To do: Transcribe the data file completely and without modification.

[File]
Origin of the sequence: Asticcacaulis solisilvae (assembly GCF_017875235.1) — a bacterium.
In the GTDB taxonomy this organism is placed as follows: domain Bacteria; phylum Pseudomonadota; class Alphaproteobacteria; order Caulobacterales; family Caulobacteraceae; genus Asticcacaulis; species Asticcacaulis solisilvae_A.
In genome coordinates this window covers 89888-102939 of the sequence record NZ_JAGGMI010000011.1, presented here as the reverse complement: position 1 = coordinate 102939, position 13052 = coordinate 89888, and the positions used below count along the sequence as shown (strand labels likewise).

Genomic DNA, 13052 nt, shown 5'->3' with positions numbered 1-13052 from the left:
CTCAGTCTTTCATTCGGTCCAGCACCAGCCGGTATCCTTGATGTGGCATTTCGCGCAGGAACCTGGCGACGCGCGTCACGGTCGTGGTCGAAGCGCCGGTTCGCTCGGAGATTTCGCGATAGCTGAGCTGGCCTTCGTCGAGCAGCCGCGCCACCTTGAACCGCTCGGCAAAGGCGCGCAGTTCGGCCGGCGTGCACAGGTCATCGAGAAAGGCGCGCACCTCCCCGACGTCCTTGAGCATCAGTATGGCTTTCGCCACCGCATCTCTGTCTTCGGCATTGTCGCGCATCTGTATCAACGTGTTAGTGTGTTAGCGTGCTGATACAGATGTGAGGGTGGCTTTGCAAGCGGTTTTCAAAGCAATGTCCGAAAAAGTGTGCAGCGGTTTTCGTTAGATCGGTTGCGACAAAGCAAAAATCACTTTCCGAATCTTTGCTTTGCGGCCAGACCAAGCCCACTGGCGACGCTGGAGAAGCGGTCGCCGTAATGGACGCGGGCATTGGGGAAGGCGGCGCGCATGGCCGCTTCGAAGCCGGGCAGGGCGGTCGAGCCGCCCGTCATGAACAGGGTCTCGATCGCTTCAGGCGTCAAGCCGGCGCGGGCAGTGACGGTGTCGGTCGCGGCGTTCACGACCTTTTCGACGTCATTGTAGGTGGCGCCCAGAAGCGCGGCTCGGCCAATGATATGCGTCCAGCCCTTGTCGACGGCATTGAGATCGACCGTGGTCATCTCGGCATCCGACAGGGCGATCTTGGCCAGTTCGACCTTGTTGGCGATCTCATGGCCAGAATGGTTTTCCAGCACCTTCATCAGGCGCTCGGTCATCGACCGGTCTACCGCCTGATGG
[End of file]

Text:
Origin of the sequence: Asticcacaulis solisilvae (assembly GCF_017875235.1) — a bacterium.
In the GTDB taxonomy this organism is placed as follows: domain Bacteria; phylum Pseudomonadota; class Alphaproteobacteria; order Caulobacterales; family Caulobacteraceae; genus Asticcacaulis; species Asticcacaulis solisilvae_A.
In genome coordinates this window covers 89888-102939 of the sequence record NZ_JAGGMI010000011.1, presented here as the reverse complement: position 1 = coordinate 102939, position 13052 = coordinate 89888, and the positions used below count along the sequence as shown (strand labels likewise).

Genomic DNA, 13052 nt, shown 5'->3' with positions numbered 1-13052 from the left:
CTCAGTCTTTCATTCGGTCCAGCACCAGCCGGTATCCTTGATGTGGCATTTCGCGCAGGAACCTGGCGACGCGCGTCACGGTCGTGGTCGAAGCGCCGGTTCGCTCGGAGATTTCGCGATAGCTGAGCTGGCCTTCGTCGAGCAGCCGCGCCACCTTGAACCGCTCGGCAAAGGCGCGCAGTTCGGCCGGCGTGCACAGGTCATCGAGAAAGGCGCGCACCTCCCCGACGTCCTTGAGCATCAGTATGGCTTTCGCCACCGCATCTCTGTCTTCGGCATTGTCGCGCATCTGTATCAACGTGTTAGTGTGTTAGCGTGCTGATACAGATGTGAGGGTGGCTTTGCAAGCGGTTTTCAAAGCAATGTCCGAAAAAGTGTGCAGCGGTTTTCGTTAGATCGGTTGCGACAAAGCAAAAATCACTTTCCGAATCTTTGCTTTGCGGCCAGACCAAGCCCACTGGCGACGCTGGAGAAGCGGTCGCCGTAATGGACGCGGGCATTGGGGAAGGCGGCGCGCATGGCCGCTTCGAAGCCGGGCAGGGCGGTCGAGCCGCCCGTCATGAACAGGGTCTCGATCGCTTCAGGCGTCAAGCCGGCGCGGGCAGTGACGGTGTCGGTCGCGGCGTTCACGACCTTTTCGACGTCATTGTAGGTGGCGCCCAGAAGCGCGGCTCGGCCAATGATATGCGTCCAGCCCTTGTCGACGGCATTGAGATCGACCGTGGTCATCTCGGCATCCGACAGGGCGATCTTGGCCAGTTCGACCTTGTTGGCGATCTCATGGCCAGAATGGTTTTCCAGCACCTTCATCAGGCGCTCGGTCATCGACCGGTCTACCGCCTGATGG